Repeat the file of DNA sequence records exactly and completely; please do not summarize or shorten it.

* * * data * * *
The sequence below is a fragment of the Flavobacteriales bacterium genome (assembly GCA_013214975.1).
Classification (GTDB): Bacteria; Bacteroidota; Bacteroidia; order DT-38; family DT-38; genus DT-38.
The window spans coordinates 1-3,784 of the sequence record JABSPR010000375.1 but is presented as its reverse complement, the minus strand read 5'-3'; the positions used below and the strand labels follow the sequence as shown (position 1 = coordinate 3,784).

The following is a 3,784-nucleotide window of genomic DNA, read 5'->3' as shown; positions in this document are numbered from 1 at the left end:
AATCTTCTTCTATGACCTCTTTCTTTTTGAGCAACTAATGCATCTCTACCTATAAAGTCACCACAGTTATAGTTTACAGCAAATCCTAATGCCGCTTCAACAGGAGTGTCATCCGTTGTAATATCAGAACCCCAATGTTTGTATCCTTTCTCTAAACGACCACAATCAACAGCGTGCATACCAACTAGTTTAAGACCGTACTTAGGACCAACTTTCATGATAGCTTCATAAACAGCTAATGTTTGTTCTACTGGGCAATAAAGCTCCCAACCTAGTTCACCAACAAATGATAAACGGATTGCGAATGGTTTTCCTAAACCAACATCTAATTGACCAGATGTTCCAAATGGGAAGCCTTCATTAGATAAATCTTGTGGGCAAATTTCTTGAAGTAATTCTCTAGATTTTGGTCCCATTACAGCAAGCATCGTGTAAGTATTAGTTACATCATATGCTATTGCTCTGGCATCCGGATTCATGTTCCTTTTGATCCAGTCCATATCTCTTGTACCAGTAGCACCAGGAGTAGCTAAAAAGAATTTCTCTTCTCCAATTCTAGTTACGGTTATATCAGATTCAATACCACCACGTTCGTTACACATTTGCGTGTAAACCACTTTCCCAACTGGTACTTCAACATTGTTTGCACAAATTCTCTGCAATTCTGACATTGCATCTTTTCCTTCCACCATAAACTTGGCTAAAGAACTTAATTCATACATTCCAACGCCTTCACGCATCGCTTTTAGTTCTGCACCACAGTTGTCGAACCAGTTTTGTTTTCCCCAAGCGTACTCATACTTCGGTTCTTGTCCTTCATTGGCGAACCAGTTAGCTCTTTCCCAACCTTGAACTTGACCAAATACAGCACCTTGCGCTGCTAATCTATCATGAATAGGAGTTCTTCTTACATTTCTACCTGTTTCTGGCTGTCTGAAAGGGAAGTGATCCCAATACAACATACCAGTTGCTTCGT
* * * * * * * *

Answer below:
The sequence below is a fragment of the Flavobacteriales bacterium genome (assembly GCA_013214975.1).
Classification (GTDB): Bacteria; Bacteroidota; Bacteroidia; order DT-38; family DT-38; genus DT-38.
The window spans coordinates 1-3,784 of the sequence record JABSPR010000375.1 but is presented as its reverse complement, the minus strand read 5'-3'; the positions used below and the strand labels follow the sequence as shown (position 1 = coordinate 3,784).

The following is a 3,784-nucleotide window of genomic DNA, read 5'->3' as shown; positions in this document are numbered from 1 at the left end:
AATCTTCTTCTATGACCTCTTTCTTTTTGAGCAACTAATGCATCTCTACCTATAAAGTCACCACAGTTATAGTTTACAGCAAATCCTAATGCCGCTTCAACAGGAGTGTCATCCGTTGTAATATCAGAACCCCAATGTTTGTATCCTTTCTCTAAACGACCACAATCAACAGCGTGCATACCAACTAGTTTAAGACCGTACTTAGGACCAACTTTCATGATAGCTTCATAAACAGCTAATGTTTGTTCTACTGGGCAATAAAGCTCCCAACCTAGTTCACCAACAAATGATAAACGGATTGCGAATGGTTTTCCTAAACCAACATCTAATTGACCAGATGTTCCAAATGGGAAGCCTTCATTAGATAAATCTTGTGGGCAAATTTCTTGAAGTAATTCTCTAGATTTTGGTCCCATTACAGCAAGCATCGTGTAAGTATTAGTTACATCATATGCTATTGCTCTGGCATCCGGATTCATGTTCCTTTTGATCCAGTCCATATCTCTTGTACCAGTAGCACCAGGAGTAGCTAAAAAGAATTTCTCTTCTCCAATTCTAGTTACGGTTATATCAGATTCAATACCACCACGTTCGTTACACATTTGCGTGTAAACCACTTTCCCAACTGGTACTTCAACATTGTTTGCACAAATTCTCTGCAATTCTGACATTGCATCTTTTCCTTCCACCATAAACTTGGCTAAAGAACTTAATTCATACATTCCAACGCCTTCACGCATCGCTTTTAGTTCTGCACCACAGTTGTCGAACCAGTTTTGTTTTCCCCAAGCGTACTCATACTTCGGTTCTTGTCCTTCATTGGCGAACCAGTTAGCTCTTTCCCAACCTTGAACTTGACCAAATACAGCACCTTGCGCTGCTAATCTATCATGAATAGGAGTTCTTCTTACATTTCTACCTGTTTCTGGCTGTCTGAAAGGGAAGTGATCCCAATACAACATACCAGTTGCTTCGT